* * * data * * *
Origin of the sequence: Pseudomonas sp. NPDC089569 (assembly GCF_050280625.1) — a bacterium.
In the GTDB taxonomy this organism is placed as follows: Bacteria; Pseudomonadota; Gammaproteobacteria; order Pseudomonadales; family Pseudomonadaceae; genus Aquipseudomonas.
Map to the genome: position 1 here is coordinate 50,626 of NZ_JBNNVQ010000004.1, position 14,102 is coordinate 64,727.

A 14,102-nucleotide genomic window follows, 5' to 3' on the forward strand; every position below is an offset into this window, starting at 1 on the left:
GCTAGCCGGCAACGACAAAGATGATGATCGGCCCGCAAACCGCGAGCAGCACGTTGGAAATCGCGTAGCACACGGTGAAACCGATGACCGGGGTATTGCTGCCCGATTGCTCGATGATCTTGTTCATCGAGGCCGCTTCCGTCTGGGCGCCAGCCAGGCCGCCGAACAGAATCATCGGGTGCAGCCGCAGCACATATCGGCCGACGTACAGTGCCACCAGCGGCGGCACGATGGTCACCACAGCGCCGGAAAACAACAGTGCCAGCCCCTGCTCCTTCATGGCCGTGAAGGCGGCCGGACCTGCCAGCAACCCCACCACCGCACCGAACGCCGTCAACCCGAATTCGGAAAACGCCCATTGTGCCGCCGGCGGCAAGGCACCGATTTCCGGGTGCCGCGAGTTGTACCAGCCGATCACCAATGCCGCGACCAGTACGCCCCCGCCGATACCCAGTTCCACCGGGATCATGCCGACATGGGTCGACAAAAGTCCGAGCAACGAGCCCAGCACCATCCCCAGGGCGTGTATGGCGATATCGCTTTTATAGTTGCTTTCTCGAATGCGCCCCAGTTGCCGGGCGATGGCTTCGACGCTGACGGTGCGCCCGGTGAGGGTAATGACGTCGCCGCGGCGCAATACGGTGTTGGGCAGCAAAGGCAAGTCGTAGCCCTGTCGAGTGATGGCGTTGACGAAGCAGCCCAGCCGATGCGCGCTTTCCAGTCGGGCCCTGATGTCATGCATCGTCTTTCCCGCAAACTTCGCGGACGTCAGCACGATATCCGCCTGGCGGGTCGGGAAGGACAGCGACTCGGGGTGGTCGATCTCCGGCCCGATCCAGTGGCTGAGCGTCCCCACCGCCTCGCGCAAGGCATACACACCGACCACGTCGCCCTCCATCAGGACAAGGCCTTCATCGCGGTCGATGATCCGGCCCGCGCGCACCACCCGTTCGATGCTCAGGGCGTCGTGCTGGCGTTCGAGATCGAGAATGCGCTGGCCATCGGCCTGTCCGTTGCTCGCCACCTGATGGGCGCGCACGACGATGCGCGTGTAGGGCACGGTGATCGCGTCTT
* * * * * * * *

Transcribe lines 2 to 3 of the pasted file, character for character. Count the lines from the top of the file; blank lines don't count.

In the GTDB taxonomy this organism is placed as follows: Bacteria; Pseudomonadota; Gammaproteobacteria; order Pseudomonadales; family Pseudomonadaceae; genus Aquipseudomonas.
Map to the genome: position 1 here is coordinate 50,626 of NZ_JBNNVQ010000004.1, position 14,102 is coordinate 64,727.